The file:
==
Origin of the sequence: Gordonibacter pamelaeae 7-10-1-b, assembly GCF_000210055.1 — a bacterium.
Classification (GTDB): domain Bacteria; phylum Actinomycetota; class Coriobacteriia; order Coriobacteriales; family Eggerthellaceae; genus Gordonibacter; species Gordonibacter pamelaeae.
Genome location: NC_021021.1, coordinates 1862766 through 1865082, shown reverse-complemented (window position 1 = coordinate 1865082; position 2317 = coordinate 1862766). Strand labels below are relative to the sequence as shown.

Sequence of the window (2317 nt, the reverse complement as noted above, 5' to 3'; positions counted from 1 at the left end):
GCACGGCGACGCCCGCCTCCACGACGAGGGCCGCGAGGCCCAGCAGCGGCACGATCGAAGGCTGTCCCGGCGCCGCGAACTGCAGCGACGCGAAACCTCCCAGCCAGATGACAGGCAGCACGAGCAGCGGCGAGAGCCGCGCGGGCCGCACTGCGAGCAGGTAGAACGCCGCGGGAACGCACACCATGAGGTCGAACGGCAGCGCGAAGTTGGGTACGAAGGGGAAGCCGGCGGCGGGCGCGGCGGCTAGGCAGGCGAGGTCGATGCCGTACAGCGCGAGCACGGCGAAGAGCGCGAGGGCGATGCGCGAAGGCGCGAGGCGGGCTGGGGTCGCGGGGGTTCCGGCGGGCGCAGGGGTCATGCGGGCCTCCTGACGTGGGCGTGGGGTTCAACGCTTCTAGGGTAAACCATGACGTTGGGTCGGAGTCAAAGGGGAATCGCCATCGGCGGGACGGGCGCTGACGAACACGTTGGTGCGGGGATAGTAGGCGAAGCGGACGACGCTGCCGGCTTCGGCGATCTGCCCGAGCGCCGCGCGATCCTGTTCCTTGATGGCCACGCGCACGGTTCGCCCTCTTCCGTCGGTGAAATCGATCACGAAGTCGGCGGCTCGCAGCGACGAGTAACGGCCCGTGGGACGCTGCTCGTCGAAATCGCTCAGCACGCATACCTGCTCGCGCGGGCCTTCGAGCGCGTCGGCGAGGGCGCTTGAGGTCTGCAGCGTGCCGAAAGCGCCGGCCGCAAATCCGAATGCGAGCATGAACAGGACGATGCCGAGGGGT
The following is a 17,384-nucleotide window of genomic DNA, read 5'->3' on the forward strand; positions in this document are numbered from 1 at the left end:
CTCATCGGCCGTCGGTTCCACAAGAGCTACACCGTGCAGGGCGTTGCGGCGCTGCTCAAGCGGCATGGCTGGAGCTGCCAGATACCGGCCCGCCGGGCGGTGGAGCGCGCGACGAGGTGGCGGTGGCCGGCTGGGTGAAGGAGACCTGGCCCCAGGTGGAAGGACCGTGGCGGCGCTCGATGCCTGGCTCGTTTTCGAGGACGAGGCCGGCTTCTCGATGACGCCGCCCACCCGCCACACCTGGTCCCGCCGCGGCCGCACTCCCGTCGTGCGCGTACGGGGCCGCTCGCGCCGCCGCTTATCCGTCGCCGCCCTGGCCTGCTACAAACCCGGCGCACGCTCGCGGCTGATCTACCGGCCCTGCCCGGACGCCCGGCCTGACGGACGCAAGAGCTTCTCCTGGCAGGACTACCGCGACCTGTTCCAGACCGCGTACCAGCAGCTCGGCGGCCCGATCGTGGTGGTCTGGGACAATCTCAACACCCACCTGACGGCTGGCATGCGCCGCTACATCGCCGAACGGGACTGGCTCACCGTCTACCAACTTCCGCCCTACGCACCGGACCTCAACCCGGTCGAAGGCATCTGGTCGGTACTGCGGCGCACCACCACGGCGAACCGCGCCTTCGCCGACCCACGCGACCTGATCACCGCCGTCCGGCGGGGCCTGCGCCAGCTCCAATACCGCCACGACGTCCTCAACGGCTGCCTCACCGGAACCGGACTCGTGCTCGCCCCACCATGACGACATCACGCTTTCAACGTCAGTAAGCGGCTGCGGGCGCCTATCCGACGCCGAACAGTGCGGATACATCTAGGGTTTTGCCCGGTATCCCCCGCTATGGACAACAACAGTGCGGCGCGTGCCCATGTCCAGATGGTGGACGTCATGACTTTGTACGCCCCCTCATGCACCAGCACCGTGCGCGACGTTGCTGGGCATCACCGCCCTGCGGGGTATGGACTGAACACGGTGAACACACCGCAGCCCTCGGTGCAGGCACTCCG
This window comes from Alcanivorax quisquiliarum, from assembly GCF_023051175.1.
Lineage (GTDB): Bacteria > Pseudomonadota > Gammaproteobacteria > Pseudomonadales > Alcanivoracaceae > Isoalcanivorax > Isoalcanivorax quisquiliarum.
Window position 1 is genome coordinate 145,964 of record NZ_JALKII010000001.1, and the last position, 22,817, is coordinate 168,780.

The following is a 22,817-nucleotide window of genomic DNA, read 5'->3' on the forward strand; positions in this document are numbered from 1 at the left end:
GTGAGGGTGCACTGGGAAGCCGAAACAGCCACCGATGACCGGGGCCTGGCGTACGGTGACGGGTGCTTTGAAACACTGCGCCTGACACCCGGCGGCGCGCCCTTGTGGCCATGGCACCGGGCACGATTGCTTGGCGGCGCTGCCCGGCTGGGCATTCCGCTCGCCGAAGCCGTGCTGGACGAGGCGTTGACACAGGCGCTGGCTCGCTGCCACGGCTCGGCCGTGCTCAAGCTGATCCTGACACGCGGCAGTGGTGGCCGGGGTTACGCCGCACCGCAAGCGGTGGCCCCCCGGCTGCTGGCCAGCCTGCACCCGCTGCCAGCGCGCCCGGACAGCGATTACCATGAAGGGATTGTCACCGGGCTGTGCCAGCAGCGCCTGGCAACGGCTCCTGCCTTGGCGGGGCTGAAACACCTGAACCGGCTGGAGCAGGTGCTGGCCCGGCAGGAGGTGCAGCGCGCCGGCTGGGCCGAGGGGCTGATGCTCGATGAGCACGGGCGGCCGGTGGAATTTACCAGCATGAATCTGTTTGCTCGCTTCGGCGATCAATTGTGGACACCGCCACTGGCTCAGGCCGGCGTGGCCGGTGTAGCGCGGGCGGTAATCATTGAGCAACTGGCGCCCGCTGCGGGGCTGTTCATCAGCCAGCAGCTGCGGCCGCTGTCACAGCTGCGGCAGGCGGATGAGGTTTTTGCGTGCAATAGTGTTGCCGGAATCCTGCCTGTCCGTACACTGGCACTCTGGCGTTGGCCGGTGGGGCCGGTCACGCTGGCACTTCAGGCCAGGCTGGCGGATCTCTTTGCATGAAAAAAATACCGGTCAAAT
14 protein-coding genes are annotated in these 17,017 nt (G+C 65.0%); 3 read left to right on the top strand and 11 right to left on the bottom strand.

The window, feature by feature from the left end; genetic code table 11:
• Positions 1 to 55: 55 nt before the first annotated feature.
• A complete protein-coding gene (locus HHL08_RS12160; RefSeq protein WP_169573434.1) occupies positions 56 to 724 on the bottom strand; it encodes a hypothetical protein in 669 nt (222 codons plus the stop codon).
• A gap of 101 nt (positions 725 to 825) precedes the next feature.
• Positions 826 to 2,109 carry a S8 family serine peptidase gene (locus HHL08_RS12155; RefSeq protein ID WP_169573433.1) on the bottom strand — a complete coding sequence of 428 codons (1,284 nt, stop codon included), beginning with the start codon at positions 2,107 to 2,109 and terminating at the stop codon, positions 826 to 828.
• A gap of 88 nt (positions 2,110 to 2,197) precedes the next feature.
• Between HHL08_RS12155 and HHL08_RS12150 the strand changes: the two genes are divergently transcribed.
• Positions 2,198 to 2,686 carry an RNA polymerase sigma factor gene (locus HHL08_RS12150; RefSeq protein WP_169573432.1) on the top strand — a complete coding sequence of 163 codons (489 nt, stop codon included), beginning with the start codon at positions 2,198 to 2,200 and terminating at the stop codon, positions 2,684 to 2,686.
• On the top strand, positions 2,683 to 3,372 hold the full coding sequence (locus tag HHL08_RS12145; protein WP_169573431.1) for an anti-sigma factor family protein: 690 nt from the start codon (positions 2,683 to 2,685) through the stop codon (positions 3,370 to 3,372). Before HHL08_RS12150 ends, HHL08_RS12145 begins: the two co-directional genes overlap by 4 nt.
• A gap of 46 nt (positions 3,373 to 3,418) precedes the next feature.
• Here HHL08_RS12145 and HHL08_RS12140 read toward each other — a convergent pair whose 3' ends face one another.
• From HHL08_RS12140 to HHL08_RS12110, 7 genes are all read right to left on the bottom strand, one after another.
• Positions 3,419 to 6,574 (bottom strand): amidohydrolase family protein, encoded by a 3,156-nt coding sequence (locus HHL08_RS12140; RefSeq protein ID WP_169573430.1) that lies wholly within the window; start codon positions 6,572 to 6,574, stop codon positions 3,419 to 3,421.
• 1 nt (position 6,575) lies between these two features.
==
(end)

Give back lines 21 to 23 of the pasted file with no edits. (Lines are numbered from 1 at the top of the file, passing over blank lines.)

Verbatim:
• Positions 2,198 to 2,686 carry an RNA polymerase sigma factor gene (locus HHL08_RS12150; RefSeq protein WP_169573432.1) on the top strand — a complete coding sequence of 163 codons (489 nt, stop codon included), beginning with the start codon at positions 2,198 to 2,200 and terminating at the stop codon, positions 2,684 to 2,686.
• On the top strand, positions 2,683 to 3,372 hold the full coding sequence (locus tag HHL08_RS12145; protein WP_169573431.1) for an anti-sigma factor family protein: 690 nt from the start codon (positions 2,683 to 2,685) through the stop codon (positions 3,370 to 3,372). Before HHL08_RS12150 ends, HHL08_RS12145 begins: the two co-directional genes overlap by 4 nt.
• A gap of 46 nt (positions 3,373 to 3,418) precedes the next feature.